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We would like to thank everyone who came out to our annual meeting.  We look forward to seeing you next year!

Cooperative History

Black and White photo showing members attending Co-op Annual Meeting at Courthouse in Laporte, Pa.

What is a Cooperative?

The Cooperative form of business is unique and has existed for nearly 150 years. Cooperatives are a part of our everyday life with services from diverse groups such as the Associated Press, Agway, Diamond Walnuts and others. There are nearly 900 electric cooperatives in the United States.

Cooperatives differ from private companies in that there is no stock and no stockholders. The users of the electric systems are the owners of the service. By being a consumer of Sullivan County REC, you are an owner and entitled to attend the Annual Meeting, vote for directors and vote on any issues before the membership.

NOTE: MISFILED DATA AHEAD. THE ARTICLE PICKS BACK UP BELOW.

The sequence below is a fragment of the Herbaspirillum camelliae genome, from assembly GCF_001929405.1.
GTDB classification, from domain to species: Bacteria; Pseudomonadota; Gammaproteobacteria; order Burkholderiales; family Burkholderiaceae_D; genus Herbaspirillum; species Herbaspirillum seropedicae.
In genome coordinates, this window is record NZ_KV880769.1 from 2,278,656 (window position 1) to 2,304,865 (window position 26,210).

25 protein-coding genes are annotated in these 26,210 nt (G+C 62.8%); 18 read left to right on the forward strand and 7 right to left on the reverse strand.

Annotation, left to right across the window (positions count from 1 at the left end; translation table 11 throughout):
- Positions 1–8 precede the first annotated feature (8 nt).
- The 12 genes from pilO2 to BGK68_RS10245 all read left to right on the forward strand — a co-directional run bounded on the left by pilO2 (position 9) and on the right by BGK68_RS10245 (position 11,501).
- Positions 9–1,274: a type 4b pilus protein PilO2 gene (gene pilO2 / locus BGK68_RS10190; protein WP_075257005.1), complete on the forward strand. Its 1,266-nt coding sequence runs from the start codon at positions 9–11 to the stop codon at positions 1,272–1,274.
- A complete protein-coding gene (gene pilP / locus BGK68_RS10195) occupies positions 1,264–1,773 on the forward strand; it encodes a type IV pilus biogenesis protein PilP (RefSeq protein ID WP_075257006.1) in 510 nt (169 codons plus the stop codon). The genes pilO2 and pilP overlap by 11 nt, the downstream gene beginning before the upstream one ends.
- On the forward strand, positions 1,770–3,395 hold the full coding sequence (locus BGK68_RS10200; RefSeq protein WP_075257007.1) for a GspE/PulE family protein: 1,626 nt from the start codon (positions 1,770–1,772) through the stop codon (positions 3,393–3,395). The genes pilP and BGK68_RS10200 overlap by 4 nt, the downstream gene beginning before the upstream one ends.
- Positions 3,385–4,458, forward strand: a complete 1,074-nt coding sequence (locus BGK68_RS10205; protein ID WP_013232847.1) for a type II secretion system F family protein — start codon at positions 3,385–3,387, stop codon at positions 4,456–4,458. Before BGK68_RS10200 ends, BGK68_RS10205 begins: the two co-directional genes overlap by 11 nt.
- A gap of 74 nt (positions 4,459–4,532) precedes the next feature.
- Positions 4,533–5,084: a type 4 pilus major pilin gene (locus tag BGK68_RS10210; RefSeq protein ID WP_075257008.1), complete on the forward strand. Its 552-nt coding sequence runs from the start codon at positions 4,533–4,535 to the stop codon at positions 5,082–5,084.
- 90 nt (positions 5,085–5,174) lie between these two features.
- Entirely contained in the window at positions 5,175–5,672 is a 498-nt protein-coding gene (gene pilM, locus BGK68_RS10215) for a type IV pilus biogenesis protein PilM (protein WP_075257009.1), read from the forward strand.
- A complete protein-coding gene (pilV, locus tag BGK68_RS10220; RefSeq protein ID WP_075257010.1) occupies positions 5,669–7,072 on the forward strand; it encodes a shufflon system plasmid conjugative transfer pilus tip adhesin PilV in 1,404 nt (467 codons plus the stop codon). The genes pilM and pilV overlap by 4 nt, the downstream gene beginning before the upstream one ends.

Prior to the formation of electric cooperatives very few rural areas had central station electric service. The formation of non-profit cooperatives along with low interest Federal loans made it feasible to extend electric power to rural areas.

 

Six Members Per Mile

Cooperatives were formed after private power companies failed to utilize the low interest Federal loan program to extend electric service into rural areas.

Today Sullivan County REC still serves only 6 members per mile of line, compared to the typical power company having 32 or more consumers per mile. Sullivan County REC no longer receives low interest loans from the Federal government.

 

The Beginnings, 1937 - 1946